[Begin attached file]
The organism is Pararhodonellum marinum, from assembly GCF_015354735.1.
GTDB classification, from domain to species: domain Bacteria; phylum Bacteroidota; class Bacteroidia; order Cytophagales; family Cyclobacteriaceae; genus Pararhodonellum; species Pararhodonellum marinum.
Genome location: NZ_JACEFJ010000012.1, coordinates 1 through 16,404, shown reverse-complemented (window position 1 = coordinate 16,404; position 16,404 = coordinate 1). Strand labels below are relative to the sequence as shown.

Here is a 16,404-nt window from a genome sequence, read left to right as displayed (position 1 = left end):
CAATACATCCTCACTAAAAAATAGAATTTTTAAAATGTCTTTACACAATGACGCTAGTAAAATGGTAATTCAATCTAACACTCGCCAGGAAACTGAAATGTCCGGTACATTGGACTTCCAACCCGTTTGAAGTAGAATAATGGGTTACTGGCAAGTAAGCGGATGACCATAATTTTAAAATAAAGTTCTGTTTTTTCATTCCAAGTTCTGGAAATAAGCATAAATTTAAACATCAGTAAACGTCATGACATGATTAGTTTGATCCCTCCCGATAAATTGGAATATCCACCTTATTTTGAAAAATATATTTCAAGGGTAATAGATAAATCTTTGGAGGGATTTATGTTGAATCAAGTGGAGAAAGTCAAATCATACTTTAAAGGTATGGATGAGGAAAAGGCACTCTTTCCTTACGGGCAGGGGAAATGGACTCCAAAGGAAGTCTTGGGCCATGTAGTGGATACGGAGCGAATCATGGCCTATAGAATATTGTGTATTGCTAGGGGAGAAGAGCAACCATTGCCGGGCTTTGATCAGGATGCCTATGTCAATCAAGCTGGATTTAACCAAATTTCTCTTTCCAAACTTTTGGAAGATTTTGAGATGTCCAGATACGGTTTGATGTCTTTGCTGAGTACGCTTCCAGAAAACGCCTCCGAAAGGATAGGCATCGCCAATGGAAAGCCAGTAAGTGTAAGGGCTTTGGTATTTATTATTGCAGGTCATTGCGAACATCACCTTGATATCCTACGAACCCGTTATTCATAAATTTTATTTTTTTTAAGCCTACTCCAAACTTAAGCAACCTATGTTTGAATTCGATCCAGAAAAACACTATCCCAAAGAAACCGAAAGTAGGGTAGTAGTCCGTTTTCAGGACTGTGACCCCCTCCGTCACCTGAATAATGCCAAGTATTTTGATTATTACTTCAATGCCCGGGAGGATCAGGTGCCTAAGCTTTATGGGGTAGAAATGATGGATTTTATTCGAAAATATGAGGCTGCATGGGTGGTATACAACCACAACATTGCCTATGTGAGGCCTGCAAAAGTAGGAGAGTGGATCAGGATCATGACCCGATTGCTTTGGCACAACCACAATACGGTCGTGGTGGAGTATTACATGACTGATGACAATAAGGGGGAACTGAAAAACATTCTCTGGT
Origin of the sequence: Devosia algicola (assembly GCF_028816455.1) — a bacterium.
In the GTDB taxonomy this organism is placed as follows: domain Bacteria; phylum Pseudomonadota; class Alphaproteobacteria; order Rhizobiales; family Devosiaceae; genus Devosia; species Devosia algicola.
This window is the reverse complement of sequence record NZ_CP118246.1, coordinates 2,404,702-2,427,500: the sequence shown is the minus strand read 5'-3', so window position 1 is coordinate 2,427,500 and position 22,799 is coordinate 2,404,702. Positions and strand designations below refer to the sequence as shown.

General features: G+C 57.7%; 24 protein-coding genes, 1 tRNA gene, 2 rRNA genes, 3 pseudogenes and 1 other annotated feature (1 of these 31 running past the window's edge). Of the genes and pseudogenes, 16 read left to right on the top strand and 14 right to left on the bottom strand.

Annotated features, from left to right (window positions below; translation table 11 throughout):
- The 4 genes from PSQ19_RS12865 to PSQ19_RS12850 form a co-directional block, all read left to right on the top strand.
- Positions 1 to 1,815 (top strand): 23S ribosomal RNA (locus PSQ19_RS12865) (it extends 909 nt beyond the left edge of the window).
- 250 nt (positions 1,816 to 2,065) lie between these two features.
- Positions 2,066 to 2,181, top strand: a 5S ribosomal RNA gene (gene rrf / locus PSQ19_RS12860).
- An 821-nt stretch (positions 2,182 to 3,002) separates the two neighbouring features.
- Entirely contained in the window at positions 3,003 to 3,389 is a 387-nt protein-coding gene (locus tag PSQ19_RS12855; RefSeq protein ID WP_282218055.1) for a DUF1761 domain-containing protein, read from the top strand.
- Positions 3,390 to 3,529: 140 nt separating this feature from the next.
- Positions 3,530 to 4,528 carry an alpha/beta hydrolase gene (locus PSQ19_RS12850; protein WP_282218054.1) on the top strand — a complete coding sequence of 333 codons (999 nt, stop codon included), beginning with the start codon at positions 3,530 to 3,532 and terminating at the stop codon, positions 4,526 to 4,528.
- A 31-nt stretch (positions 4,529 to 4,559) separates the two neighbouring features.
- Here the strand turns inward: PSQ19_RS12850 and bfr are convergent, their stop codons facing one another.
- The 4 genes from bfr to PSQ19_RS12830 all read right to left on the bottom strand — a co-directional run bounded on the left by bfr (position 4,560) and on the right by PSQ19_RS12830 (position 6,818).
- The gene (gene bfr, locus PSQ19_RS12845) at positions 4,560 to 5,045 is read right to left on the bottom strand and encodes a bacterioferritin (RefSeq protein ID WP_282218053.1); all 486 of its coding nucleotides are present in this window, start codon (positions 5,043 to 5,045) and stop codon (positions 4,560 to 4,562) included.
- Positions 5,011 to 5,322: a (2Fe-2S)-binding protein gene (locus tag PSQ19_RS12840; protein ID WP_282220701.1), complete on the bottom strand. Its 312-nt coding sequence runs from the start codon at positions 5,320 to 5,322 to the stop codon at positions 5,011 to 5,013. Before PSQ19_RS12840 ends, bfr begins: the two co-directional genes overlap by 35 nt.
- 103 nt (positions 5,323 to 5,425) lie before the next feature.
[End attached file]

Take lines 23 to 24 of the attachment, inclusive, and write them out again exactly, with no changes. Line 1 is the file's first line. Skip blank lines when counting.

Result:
- Positions 5,011 to 5,322: a (2Fe-2S)-binding protein gene (locus tag PSQ19_RS12840; protein ID WP_282220701.1), complete on the bottom strand. Its 312-nt coding sequence runs from the start codon at positions 5,320 to 5,322 to the stop codon at positions 5,011 to 5,013. Before PSQ19_RS12840 ends, bfr begins: the two co-directional genes overlap by 35 nt.
- 103 nt (positions 5,323 to 5,425) lie before the next feature.